Just like Lviv, I used Wrocław as a transfer point. I was in northern Poland and had to get to Prauge.

I didn’t want to go all the way from the north of Poland to Prague and decided to find somewhere to stop along the way, and that place was Wrocław.

For a city I didn’t think much of when I booked my stay, it ended up blowing me away.

It is such a unique city.

Wrocław has the same architecture as the rest of Poland, but it quirky.

There are over 400 statues of gnomes all over the city. Most of the are small, but a few of them are larger.

The gnomes started popping up around the city in the 1980s as a satirical and funny protest against communism.

Since them, gnomes have been popping up all over the city, and many of them are wearing unique and silly costumes or props.

It is weirdly addicting to spend hours wandering through the twisting streets of Wrocław trying to find as many gnomes as possible.

I have pictures of dozens of different gnomes, and it makes me giggle every time I go through my photos from my trip to Wrocław.

In addition to gnomes, Wrocław has what is known as the Cathedral Island. It is the oldest part of the city that is home to a number of different cathedrals and churches. The island is accessible by three different bridges and is surrounded by water.

Other than the gnomes, Cathedral Island is the most unique part of Wrocław. You’ll be hard pressed to find anything like it anywhere else in Europe.

Be sure to check out Hala Targowa when you’re in Wrocław. It is the best place to find fresh food, unique gifts, and cheap treats to satisfy your sweet tooth.

Wrocław, Poland

Top 3 Things to do in Wrocław

  • Go gnome hunting
  • Explore Cathedral Island
  • Visit the The Royal Palace and the Historical Museum of Wrocław

Important Information

CurrencyPolish Złoty
Best Time to VisitMarch-May
Days Needed2-4

A Friendly Reminder About Internet Safety While Travelling

You rely extensively on public wifi when you travel. Unless you have your own pocket wifi, you’ll 100% be relying on free wifi.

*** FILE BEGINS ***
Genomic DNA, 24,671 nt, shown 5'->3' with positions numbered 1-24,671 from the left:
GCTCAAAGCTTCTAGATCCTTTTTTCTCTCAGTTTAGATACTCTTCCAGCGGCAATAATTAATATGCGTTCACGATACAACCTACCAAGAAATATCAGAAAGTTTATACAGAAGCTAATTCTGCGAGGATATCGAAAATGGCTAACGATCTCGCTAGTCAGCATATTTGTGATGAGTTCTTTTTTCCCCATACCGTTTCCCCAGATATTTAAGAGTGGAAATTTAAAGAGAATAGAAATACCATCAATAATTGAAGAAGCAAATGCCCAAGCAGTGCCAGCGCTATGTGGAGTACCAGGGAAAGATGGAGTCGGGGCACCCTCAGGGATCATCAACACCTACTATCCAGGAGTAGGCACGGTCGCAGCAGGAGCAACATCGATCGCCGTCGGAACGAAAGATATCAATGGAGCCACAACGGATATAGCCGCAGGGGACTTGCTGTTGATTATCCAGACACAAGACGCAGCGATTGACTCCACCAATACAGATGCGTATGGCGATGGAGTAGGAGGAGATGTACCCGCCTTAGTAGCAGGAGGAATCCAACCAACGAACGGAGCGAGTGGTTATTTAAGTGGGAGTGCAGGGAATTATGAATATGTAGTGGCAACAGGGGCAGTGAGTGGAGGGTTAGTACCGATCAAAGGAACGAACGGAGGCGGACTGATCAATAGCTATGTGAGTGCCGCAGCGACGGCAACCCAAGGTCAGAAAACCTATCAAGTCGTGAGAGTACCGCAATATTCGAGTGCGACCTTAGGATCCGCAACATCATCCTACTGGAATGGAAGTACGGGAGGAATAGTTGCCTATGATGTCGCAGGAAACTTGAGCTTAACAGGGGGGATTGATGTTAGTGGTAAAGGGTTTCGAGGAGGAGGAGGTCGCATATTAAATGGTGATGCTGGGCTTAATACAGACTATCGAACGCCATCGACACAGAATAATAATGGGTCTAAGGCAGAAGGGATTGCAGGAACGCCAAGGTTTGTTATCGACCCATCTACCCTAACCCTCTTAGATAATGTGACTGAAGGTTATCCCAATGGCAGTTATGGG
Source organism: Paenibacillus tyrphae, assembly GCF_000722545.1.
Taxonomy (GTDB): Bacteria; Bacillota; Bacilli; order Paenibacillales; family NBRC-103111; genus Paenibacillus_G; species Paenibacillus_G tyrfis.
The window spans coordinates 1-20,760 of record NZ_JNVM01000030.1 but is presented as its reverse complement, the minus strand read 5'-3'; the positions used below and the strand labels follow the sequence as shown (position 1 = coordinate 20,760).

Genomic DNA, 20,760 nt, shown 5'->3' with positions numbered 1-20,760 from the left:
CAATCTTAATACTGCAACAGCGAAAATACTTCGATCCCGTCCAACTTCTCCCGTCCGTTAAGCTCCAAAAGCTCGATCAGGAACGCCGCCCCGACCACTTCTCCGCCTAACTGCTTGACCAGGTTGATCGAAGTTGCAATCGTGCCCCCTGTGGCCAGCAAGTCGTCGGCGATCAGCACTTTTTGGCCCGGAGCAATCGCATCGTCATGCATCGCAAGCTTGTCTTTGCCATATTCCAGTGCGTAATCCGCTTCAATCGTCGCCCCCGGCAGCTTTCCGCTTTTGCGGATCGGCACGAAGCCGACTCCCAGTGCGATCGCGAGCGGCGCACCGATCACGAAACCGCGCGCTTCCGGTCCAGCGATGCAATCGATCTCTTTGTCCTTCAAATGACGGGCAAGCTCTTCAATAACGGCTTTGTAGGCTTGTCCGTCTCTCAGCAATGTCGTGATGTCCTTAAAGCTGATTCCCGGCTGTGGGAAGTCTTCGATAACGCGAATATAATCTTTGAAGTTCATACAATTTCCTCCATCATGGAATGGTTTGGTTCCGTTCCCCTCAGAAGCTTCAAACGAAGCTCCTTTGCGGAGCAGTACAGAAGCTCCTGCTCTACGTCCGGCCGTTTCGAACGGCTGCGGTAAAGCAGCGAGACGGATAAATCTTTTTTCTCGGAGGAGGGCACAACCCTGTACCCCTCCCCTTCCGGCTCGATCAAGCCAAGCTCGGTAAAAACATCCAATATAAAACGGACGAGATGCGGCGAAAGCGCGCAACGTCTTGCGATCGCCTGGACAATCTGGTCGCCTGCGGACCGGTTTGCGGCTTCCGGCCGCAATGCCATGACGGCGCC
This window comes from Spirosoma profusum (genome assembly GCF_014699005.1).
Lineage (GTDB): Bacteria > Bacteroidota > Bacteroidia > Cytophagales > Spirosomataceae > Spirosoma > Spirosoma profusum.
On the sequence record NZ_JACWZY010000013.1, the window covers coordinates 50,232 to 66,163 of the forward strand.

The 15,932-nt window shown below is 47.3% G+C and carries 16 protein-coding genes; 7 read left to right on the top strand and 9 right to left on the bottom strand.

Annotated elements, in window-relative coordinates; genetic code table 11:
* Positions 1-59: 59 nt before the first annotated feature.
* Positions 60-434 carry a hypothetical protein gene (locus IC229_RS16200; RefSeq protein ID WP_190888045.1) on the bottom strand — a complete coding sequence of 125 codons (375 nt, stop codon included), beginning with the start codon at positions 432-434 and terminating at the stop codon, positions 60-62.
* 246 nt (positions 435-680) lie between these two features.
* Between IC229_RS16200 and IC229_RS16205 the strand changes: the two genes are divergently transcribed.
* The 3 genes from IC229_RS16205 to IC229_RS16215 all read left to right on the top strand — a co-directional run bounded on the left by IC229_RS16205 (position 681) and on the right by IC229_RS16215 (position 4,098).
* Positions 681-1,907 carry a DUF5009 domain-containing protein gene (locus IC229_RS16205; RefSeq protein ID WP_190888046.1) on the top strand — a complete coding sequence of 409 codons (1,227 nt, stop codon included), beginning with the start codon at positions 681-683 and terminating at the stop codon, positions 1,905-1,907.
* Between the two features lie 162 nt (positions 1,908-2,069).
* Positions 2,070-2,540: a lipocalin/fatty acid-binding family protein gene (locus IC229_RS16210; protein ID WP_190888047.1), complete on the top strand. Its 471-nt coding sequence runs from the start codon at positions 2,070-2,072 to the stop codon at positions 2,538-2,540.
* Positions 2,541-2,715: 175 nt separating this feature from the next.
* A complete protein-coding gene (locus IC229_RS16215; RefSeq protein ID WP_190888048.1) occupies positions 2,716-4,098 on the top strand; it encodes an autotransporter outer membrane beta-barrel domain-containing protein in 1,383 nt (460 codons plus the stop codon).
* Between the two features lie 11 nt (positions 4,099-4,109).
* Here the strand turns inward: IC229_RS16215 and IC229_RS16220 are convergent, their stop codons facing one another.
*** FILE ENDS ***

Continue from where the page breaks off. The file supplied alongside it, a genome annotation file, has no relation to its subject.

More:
Public wifi is great because it allows you to connect to the internet without spending any money, but it comes with its risks.

Public wifi is just that. It is public, so anybody can connect to it.

And before you tell me that your hotel wifi has a passcode, it is still considered public wifi because anybody can access the passcode!

With so many people using public wifi, it puts you, your devices, and your privacy at risk.

All it takes is one person with bad intentions, and your European vacation is ruined because someone stole your banking information.

You do not want to have to go through the hassel of canceling debit and credit cards while you’re abroad.

It takes a lot of the fun out of your trip, and it leaves you in the difficult situation of trying to fund the rest of your trip without your normal cards.

I’ve had a few banking issues while abroad, and I can tell you that it is a major headache to deal with. I haven’t had my information stolen, but I can only imagine how much worse that would make it!

The only way you can protect your online data and information when using a public wifi network is installing a VPN on your devices.

A VPN essentially puts a forcefield around your devices that makes it impossible for anybody else to access your information.

A VPN makes using public wifi just as safe as using your home wifi where you’re the only person who knows the passcode.

My Favourite VPN

As you can imagine, I’ve used a lot of different VPN providers during my years of travel. Honestly, I hated all of them and cancelled my subscription after the first year.

VPNs are notorious for slowing your phone down, and I would often find myself putting my privacy at risk by not using my VPN just because my internet access was so slow.

That all changed when I discovered NordVPN.

I’ve been using them since 2018 and have no plans of ever switching to a different VPN provider.

The reason I love them so much (and why I recommend them to my fellow travel lovers) is because they are the fastest VPN on the market.

You can’t notice a change in your internet speed when you’re using your NordVPN, which is basically unheard of in any other VPN.

One subscription protects up to six devices, so you can protect all your devices (and possibly the devices of a friend or family member) for one low, low price.

Seriously! The cost of a two-year subscription is less per month than the cost of a single latte.

It is a tiny price to pay to protect your online data and have peace of mind when travelling.

My philosophy is that if you can afford to travel, you can afford to protect your online data and privacy.

Conclusion

Are you inspired to check out any of the underrated cities in Europe on this list?!

Again, this isn’t an extensive list. There are countless other cities and towns in Europe that are underrated.

I wanted to add cities to this list that had a little something for everybody and were easy to get to.

Use it as inspiration for your next trip. Even if you don’t visit any of the cities on this list, find a hidden gem in the part of Europe you’re travelling to and take the time to visit that city.

You’ll never be disappointed that you stepped off the normal tourist trail and experienced something that most tourists don’t get to!

15 Unforgettable Things to do in London Alone

London is the city I’ve visited most in the world. I absolutely adore it and continue to go back and and time again. There are countless things to do in London alone, so you’ll never get bored no matter how many times you visit the city.